It took a while to get over the pain that laughing that hard did to my stitches. Wow! You guys saved my life! If my wife had discovered that I had that Iraqi money and didn't tell her, she'd really be pissed!

I'm Not Dead Yet

"We weren't sure if you wanted to have an airplane picture yet or not," said Marc, referring to the fact that all retiring pilots get a free picture as a parting gift. "You are about the only pilot over the age of 50 who hasn't retired yet, but we figured it would be a month or two and you'd like to have your flight kit back along with the contents of your mailbox."

The contents included a letter I had forgotten from the company telling me that I was unreliable and was being watched. Apparently, if you were sick enough to need serious surgery, that made you a bad person in the eyes of the HR people and put you on "double-secret probation." This little program of theirs had been found to be illegal as well as in poor taste, but I still plan on framing it and putting it on my "wall of fame" of old airline letters I've gathered over the years.

The few I already had on my wall included the one from 1986 that our system-wide chief pilot sent to our homes telling our wives that he knew they were staying with us on layovers all the time and would they please pony-up the extra cash?

Another favorite of mine was a letter from a previous CEO telling us to conserve paper and paper clips to save the company's finances ... two weeks before he bailed with $84 million.

I can't waste too much time thinking about management silliness. They have spent exactly zero minutes on me. Except for the letter telling me I was off of the payroll due to illness (at least for now), they have not noticed at all. Twenty-six years of captaining comes down to a letter and a request for my ID back.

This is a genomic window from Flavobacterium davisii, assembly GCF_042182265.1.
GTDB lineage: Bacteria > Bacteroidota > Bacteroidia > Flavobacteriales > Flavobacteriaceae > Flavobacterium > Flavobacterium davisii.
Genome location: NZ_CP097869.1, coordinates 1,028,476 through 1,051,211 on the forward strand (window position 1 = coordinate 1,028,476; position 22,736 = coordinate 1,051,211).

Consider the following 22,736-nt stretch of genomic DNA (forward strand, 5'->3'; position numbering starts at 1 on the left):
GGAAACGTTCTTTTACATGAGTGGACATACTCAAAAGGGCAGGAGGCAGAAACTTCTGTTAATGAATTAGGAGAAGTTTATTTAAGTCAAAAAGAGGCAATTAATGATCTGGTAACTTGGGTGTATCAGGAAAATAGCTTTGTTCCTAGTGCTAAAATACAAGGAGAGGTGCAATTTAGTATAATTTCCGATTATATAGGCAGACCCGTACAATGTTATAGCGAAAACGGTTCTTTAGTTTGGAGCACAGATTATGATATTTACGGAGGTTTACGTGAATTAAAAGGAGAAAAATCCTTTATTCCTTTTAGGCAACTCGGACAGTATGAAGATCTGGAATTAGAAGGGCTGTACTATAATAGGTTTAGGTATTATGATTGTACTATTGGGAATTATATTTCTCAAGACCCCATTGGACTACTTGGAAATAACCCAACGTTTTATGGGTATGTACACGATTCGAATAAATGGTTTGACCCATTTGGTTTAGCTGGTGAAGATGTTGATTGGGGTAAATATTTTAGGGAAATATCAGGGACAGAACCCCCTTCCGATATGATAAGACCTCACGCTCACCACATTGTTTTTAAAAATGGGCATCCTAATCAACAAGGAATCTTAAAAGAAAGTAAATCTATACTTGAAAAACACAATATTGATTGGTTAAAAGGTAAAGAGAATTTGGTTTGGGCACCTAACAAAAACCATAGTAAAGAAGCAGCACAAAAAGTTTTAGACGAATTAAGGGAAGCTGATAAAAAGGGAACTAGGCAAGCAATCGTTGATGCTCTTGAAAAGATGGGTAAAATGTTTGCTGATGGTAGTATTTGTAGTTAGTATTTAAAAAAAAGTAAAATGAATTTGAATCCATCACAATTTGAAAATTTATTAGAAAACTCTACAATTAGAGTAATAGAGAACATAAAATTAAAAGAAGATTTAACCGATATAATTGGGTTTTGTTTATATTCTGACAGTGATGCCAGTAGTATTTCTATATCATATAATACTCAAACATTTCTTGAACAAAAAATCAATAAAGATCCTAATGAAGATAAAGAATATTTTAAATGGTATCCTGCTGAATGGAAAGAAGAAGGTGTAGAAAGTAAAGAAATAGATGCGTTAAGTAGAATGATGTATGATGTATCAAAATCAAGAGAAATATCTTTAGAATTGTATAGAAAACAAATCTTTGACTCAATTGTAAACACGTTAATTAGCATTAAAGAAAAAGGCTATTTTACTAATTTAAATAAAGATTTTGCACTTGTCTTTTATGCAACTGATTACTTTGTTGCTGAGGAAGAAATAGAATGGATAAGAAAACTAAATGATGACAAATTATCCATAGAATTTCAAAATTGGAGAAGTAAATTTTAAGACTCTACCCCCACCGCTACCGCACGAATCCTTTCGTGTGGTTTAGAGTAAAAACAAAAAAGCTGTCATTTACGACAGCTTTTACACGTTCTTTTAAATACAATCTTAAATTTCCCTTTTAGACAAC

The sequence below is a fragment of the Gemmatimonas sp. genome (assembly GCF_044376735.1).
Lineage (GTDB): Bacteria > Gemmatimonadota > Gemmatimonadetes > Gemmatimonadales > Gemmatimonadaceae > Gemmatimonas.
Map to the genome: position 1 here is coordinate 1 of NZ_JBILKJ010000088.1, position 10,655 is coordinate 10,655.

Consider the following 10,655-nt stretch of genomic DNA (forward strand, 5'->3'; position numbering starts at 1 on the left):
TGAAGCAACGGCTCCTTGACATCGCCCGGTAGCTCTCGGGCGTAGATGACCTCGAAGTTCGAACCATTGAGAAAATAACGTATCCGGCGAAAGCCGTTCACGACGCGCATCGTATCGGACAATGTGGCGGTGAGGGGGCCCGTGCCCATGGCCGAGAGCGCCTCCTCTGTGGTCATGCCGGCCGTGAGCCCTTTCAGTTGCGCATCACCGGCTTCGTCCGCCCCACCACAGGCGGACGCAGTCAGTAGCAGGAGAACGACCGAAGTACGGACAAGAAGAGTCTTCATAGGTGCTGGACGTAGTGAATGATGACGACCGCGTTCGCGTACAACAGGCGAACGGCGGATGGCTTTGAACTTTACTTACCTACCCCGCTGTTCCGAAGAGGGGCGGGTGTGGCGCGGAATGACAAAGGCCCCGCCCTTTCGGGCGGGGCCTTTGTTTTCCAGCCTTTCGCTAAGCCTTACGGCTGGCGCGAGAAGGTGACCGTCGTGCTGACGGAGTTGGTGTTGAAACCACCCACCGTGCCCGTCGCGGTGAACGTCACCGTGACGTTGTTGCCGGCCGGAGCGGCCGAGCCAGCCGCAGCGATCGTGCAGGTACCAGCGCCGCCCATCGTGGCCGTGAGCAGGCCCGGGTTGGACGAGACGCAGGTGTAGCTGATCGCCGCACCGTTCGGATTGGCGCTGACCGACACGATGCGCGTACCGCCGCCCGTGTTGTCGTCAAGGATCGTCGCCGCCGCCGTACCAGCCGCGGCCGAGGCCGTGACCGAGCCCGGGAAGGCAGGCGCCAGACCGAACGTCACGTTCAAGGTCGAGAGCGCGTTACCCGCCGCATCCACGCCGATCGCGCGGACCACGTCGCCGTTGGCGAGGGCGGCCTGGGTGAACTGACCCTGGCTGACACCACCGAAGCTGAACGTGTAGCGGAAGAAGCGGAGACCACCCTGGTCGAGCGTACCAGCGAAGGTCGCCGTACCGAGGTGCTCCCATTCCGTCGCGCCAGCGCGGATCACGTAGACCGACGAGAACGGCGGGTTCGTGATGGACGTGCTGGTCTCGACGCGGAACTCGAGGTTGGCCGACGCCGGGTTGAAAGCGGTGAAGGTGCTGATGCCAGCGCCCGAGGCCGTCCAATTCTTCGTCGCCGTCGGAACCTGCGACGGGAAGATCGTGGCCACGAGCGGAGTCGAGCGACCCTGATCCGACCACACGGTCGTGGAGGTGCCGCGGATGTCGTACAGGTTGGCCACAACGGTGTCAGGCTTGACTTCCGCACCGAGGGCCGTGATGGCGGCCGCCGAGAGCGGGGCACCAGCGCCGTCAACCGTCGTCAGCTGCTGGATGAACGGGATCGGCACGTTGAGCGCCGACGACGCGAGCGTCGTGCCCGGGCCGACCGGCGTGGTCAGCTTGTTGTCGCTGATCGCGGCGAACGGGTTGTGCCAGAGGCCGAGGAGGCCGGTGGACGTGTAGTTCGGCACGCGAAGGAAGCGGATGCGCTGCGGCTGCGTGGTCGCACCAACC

In any airline, in my never-to-be-humble opinion, it isn't management that matters anyway: It is the guys and gals you fly with, layover with and visit with when they need you. Before I got too teary-eyed and nostalgic, my visitors came through once again with a few "certificates of merit" of my career so far.

An Old, But Never Bold, Pilot

Jeff presented me with an award for being the "Biggest Weather Chicken on the Airline." This is an award I accept with grace and honor. It is true that I never saw a thunderstorm that I didn't want to run away from screaming like a slaughtered rabbit. If I fly to be a hundred I'll probably always maintain the title of "weather chicken." Funny title -- but then again, I've had a few pilot friends over the years that were braver and are now deader.

The next award came in the form of a plaque. According to the 10 x 10-inch wooden sign, I would always be welcome at the Hooters of Fort Lauderdale and my beer mug would never be retired. Good thought and I look forward to my next FLL layover, when I plan to sit next to my major award and quaff brews while considering the flight characteristics of owls.

The final award, this one from Tony, choked me up a little bit. It was a poorly done drawing of a pilot furtively looking over the shoulder of another pilot in ground school, copying off his test paper. Any idea of who was copying off of whom?

This "missing summer" will be important for quite a few reasons. Airline flying may or may not be over, but Flying with a capital "F" will never be over for me. If nothing else I can always cop an airplane ride with my buds, but I expect that summer number 32 will only be a blip on an otherwise charmed existence as a pilot.

For all the carping, complaining and cynicism, flying for me has been more than a job or a reason for complaint. It has been a life, a love, and a way to competence in something that few are allowed to gain competence. In the final analysis, though, it isn't the size of the jet or the length of the route or even the quality of the beer at whatever Hooters you find yourself laying over near.

It is your friends. They are the ones who won't allow you the luxury and toxicity of feeling sorry for yourself. They remind you that you never were that good so why complain about things now. Just shut up, enjoy their visit and drink your juice box.


Want to read more from AVweb's CEO of the Cockpit? Check out the rest of his columns.